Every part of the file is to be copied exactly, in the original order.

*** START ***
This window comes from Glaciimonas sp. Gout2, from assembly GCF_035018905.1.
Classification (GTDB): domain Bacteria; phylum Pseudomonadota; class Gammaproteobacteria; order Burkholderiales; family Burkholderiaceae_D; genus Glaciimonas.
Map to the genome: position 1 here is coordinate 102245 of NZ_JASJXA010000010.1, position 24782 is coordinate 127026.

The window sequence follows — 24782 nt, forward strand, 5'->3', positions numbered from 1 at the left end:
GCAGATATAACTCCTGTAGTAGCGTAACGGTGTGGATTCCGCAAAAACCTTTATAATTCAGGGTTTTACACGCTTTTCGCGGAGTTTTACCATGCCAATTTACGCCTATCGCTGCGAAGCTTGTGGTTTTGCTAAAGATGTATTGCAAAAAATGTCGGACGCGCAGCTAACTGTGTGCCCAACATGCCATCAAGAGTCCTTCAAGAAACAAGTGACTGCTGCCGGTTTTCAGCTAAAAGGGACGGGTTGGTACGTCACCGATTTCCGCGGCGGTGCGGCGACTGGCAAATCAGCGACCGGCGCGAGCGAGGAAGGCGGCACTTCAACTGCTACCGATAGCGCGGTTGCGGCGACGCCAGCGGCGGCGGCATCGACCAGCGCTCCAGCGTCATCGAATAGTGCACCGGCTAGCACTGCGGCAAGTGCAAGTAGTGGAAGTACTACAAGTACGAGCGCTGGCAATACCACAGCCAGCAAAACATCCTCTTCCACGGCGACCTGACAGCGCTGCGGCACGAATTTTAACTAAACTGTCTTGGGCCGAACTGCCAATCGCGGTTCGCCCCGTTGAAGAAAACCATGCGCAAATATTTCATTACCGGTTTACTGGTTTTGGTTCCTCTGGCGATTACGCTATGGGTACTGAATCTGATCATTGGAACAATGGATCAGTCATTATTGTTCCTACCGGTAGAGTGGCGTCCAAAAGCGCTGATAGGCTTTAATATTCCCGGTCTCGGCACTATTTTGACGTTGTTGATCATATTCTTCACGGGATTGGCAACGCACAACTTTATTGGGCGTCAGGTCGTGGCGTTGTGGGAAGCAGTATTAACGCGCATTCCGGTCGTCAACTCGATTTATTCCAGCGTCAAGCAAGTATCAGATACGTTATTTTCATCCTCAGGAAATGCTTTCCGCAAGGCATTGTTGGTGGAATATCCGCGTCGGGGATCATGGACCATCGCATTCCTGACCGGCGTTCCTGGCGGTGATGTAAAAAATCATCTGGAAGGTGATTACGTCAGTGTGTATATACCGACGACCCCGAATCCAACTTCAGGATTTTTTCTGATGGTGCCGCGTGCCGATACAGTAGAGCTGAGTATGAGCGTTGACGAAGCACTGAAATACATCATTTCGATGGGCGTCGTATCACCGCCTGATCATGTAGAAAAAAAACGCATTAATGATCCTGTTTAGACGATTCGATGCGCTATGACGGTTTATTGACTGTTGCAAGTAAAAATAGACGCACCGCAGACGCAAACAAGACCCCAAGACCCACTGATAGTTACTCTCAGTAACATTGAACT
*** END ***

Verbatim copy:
This window comes from Glaciimonas sp. Gout2, from assembly GCF_035018905.1.
Classification (GTDB): domain Bacteria; phylum Pseudomonadota; class Gammaproteobacteria; order Burkholderiales; family Burkholderiaceae_D; genus Glaciimonas.
Map to the genome: position 1 here is coordinate 102245 of NZ_JASJXA010000010.1, position 24782 is coordinate 127026.

The window sequence follows — 24782 nt, forward strand, 5'->3', positions numbered from 1 at the left end:
GCAGATATAACTCCTGTAGTAGCGTAACGGTGTGGATTCCGCAAAAACCTTTATAATTCAGGGTTTTACACGCTTTTCGCGGAGTTTTACCATGCCAATTTACGCCTATCGCTGCGAAGCTTGTGGTTTTGCTAAAGATGTATTGCAAAAAATGTCGGACGCGCAGCTAACTGTGTGCCCAACATGCCATCAAGAGTCCTTCAAGAAACAAGTGACTGCTGCCGGTTTTCAGCTAAAAGGGACGGGTTGGTACGTCACCGATTTCCGCGGCGGTGCGGCGACTGGCAAATCAGCGACCGGCGCGAGCGAGGAAGGCGGCACTTCAACTGCTACCGATAGCGCGGTTGCGGCGACGCCAGCGGCGGCGGCATCGACCAGCGCTCCAGCGTCATCGAATAGTGCACCGGCTAGCACTGCGGCAAGTGCAAGTAGTGGAAGTACTACAAGTACGAGCGCTGGCAATACCACAGCCAGCAAAACATCCTCTTCCACGGCGACCTGACAGCGCTGCGGCACGAATTTTAACTAAACTGTCTTGGGCCGAACTGCCAATCGCGGTTCGCCCCGTTGAAGAAAACCATGCGCAAATATTTCATTACCGGTTTACTGGTTTTGGTTCCTCTGGCGATTACGCTATGGGTACTGAATCTGATCATTGGAACAATGGATCAGTCATTATTGTTCCTACCGGTAGAGTGGCGTCCAAAAGCGCTGATAGGCTTTAATATTCCCGGTCTCGGCACTATTTTGACGTTGTTGATCATATTCTTCACGGGATTGGCAACGCACAACTTTATTGGGCGTCAGGTCGTGGCGTTGTGGGAAGCAGTATTAACGCGCATTCCGGTCGTCAACTCGATTTATTCCAGCGTCAAGCAAGTATCAGATACGTTATTTTCATCCTCAGGAAATGCTTTCCGCAAGGCATTGTTGGTGGAATATCCGCGTCGGGGATCATGGACCATCGCATTCCTGACCGGCGTTCCTGGCGGTGATGTAAAAAATCATCTGGAAGGTGATTACGTCAGTGTGTATATACCGACGACCCCGAATCCAACTTCAGGATTTTTTCTGATGGTGCCGCGTGCCGATACAGTAGAGCTGAGTATGAGCGTTGACGAAGCACTGAAATACATCATTTCGATGGGCGTCGTATCACCGCCTGATCATGTAGAAAAAAAACGCATTAATGATCCTGTTTAGACGATTCGATGCGCTATGACGGTTTATTGACTGTTGCAAGTAAAAATAGACGCACCGCAGACGCAAACAAGACCCCAAGACCCACTGATAGTTACTCTCAGTAACATTGAACT